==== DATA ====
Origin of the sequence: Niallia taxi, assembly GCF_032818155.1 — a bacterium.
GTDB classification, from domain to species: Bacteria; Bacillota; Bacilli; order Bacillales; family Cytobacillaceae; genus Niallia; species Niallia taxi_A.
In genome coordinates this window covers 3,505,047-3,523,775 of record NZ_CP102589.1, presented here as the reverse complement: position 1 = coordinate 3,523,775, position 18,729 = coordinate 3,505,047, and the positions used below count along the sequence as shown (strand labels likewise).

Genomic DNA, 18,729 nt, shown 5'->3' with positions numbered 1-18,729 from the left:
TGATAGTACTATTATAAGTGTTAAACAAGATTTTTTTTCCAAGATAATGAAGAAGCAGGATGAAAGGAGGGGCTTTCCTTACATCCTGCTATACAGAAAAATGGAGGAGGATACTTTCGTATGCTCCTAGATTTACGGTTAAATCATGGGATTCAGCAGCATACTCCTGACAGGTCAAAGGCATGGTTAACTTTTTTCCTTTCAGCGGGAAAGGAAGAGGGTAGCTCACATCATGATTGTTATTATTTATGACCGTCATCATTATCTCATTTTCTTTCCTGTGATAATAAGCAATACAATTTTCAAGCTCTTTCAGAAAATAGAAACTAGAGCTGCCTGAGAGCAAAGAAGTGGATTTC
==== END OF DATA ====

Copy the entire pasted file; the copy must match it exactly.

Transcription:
Origin of the sequence: Niallia taxi, assembly GCF_032818155.1 — a bacterium.
GTDB classification, from domain to species: Bacteria; Bacillota; Bacilli; order Bacillales; family Cytobacillaceae; genus Niallia; species Niallia taxi_A.
In genome coordinates this window covers 3,505,047-3,523,775 of record NZ_CP102589.1, presented here as the reverse complement: position 1 = coordinate 3,523,775, position 18,729 = coordinate 3,505,047, and the positions used below count along the sequence as shown (strand labels likewise).

Genomic DNA, 18,729 nt, shown 5'->3' with positions numbered 1-18,729 from the left:
TGATAGTACTATTATAAGTGTTAAACAAGATTTTTTTTCCAAGATAATGAAGAAGCAGGATGAAAGGAGGGGCTTTCCTTACATCCTGCTATACAGAAAAATGGAGGAGGATACTTTCGTATGCTCCTAGATTTACGGTTAAATCATGGGATTCAGCAGCATACTCCTGACAGGTCAAAGGCATGGTTAACTTTTTTCCTTTCAGCGGGAAAGGAAGAGGGTAGCTCACATCATGATTGTTATTATTTATGACCGTCATCATTATCTCATTTTCTTTCCTGTGATAATAAGCAATACAATTTTCAAGCTCTTTCAGAAAATAGAAACTAGAGCTGCCTGAGAGCAAAGAAGTGGATTTC